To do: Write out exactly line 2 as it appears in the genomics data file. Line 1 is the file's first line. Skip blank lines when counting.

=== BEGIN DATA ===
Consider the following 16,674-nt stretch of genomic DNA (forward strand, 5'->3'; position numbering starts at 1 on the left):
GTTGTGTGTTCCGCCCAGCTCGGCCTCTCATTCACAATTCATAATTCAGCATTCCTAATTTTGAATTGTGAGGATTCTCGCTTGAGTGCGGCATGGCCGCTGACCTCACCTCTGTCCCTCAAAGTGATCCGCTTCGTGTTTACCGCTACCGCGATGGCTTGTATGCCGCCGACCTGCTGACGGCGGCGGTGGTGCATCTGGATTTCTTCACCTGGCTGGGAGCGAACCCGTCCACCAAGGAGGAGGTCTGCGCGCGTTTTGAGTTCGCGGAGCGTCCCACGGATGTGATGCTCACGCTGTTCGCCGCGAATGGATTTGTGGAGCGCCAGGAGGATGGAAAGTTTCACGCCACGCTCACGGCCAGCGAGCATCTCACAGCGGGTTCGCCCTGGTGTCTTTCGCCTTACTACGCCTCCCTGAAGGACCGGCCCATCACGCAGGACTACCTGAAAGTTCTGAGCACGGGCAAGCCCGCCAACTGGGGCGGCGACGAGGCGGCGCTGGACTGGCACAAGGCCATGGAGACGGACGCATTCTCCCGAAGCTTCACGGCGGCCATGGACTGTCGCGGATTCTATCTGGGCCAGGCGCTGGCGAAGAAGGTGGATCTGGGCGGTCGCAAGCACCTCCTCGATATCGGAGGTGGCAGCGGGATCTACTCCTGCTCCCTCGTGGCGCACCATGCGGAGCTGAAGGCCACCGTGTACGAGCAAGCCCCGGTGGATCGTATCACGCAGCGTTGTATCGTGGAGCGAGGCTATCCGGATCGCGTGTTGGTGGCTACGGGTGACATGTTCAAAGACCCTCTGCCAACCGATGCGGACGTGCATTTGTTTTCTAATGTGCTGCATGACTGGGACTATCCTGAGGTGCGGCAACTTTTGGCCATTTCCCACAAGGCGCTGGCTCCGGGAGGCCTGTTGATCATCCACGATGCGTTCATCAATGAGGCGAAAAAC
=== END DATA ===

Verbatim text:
GTTGTGTGTTCCGCCCAGCTCGGCCTCTCATTCACAATTCATAATTCAGCATTCCTAATTTTGAATTGTGAGGATTCTCGCTTGAGTGCGGCATGGCCGCTGACCTCACCTCTGTCCCTCAAAGTGATCCGCTTCGTGTTTACCGCTACCGCGATGGCTTGTATGCCGCCGACCTGCTGACGGCGGCGGTGGTGCATCTGGATTTCTTCACCTGGCTGGGAGCGAACCCGTCCACCAAGGAGGAGGTCTGCGCGCGTTTTGAGTTCGCGGAGCGTCCCACGGATGTGATGCTCACGCTGTTCGCCGCGAATGGATTTGTGGAGCGCCAGGAGGATGGAAAGTTTCACGCCACGCTCACGGCCAGCGAGCATCTCACAGCGGGTTCGCCCTGGTGTCTTTCGCCTTACTACGCCTCCCTGAAGGACCGGCCCATCACGCAGGACTACCTGAAAGTTCTGAGCACGGGCAAGCCCGCCAACTGGGGCGGCGACGAGGCGGCGCTGGACTGGCACAAGGCCATGGAGACGGACGCATTCTCCCGAAGCTTCACGGCGGCCATGGACTGTCGCGGATTCTATCTGGGCCAGGCGCTGGCGAAGAAGGTGGATCTGGGCGGTCGCAAGCACCTCCTCGATATCGGAGGTGGCAGCGGGATCTACTCCTGCTCCCTCGTGGCGCACCATGCGGAGCTGAAGGCCACCGTGTACGAGCAAGCCCCGGTGGATCGTATCACGCAGCGTTGTATCGTGGAGCGAGGCTATCCGGATCGCGTGTTGGTGGCTACGGGTGACATGTTCAAAGACCCTCTGCCAACCGATGCGGACGTGCATTTGTTTTCTAATGTGCTGCATGACTGGGACTATCCTGAGGTGCGGCAACTTTTGGCCATTTCCCACAAGGCGCTGGCTCCGGGAGGCCTGTTGATCATCCACGATGCGTTCATCAATGAGGCGAAAAAC